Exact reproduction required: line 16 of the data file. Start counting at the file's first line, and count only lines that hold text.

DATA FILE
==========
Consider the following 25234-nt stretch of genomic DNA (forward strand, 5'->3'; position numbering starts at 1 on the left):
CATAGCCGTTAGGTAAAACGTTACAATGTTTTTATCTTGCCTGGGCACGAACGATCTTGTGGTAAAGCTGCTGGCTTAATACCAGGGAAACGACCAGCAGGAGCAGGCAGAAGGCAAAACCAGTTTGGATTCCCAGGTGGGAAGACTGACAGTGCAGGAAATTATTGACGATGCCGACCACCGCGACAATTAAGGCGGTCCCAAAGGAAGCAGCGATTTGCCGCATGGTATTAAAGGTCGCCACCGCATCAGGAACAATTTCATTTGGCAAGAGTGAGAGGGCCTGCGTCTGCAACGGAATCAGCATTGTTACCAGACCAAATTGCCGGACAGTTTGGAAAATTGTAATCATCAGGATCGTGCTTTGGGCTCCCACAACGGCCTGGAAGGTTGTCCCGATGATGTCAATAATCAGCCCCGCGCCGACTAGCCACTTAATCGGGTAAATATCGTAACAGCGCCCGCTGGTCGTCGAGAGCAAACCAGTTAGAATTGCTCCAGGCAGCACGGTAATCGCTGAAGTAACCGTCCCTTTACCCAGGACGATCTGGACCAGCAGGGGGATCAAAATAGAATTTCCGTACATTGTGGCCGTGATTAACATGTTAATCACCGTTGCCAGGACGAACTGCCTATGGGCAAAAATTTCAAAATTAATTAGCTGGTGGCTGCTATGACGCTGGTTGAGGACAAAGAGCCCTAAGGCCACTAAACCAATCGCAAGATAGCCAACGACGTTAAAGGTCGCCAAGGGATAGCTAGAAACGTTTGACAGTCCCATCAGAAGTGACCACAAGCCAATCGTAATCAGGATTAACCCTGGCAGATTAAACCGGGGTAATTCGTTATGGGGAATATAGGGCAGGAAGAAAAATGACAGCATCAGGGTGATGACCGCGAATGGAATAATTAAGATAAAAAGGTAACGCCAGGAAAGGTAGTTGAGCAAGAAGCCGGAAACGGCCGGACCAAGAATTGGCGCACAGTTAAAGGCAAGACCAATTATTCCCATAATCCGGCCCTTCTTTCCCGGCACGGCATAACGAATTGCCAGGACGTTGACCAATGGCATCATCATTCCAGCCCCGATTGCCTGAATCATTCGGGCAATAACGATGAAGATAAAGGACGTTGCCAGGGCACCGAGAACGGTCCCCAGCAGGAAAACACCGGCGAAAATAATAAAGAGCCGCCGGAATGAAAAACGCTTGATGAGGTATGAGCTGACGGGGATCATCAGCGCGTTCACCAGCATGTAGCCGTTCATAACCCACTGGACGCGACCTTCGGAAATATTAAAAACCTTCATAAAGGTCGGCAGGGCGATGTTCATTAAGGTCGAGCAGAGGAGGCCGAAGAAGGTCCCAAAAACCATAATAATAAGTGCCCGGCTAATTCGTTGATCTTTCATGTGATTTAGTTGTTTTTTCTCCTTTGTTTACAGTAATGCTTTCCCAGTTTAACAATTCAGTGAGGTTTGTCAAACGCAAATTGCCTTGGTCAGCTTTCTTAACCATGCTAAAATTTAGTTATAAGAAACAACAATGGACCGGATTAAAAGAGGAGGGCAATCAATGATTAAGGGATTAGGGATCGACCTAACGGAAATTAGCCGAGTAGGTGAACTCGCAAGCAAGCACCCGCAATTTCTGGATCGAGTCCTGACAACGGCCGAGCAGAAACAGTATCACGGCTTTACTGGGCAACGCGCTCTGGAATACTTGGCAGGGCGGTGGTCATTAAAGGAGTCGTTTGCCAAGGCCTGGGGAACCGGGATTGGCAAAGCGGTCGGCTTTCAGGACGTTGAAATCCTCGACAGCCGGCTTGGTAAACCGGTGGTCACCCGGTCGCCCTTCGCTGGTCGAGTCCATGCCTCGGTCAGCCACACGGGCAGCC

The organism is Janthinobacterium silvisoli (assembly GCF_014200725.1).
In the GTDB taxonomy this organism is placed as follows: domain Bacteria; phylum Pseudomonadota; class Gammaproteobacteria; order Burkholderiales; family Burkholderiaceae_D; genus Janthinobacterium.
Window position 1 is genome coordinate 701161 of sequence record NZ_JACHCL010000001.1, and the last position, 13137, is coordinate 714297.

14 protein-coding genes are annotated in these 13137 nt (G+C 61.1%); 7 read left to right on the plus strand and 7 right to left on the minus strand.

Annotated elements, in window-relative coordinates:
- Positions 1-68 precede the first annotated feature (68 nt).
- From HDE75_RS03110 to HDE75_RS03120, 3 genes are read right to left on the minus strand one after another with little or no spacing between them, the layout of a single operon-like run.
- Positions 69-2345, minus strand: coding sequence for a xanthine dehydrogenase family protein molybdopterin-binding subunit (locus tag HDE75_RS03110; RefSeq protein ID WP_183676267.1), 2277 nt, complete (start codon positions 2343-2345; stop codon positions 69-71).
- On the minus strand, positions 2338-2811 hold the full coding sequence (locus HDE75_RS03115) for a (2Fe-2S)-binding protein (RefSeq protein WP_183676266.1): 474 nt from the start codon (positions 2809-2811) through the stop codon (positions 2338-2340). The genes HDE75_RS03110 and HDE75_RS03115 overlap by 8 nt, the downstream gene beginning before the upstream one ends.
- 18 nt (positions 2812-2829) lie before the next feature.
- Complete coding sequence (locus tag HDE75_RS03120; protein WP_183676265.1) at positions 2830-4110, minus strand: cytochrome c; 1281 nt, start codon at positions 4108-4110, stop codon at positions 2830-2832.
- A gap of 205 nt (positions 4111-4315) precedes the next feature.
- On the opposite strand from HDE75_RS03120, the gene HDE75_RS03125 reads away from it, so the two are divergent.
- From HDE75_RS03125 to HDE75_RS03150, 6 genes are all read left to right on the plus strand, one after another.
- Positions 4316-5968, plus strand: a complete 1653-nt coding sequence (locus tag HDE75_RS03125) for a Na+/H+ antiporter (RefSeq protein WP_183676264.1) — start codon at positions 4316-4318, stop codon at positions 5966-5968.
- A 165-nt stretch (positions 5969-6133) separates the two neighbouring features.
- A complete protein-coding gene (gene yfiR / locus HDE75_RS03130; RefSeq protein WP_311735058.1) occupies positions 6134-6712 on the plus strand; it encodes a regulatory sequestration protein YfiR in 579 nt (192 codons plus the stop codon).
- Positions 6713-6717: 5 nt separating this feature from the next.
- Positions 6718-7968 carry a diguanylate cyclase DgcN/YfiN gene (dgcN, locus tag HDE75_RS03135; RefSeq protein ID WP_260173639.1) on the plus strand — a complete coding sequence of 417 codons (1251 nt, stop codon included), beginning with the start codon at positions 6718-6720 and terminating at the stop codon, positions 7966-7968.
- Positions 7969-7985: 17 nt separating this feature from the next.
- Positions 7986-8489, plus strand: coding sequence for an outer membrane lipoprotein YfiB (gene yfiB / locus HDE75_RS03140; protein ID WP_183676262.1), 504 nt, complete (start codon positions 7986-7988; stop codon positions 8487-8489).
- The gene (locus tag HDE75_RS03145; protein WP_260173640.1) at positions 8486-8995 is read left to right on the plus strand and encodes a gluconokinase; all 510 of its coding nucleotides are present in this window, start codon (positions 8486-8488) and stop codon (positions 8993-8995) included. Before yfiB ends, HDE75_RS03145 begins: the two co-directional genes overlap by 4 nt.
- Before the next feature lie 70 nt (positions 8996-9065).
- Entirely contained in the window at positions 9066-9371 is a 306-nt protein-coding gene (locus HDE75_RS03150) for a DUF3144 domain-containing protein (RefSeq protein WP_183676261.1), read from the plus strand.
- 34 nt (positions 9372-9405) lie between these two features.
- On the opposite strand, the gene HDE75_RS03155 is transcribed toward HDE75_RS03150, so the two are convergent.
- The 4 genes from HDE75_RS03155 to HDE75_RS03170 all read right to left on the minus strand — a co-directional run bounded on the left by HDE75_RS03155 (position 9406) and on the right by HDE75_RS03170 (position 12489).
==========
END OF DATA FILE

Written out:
- From HDE75_RS03125 to HDE75_RS03150, 6 genes are all read left to right on the plus strand, one after another.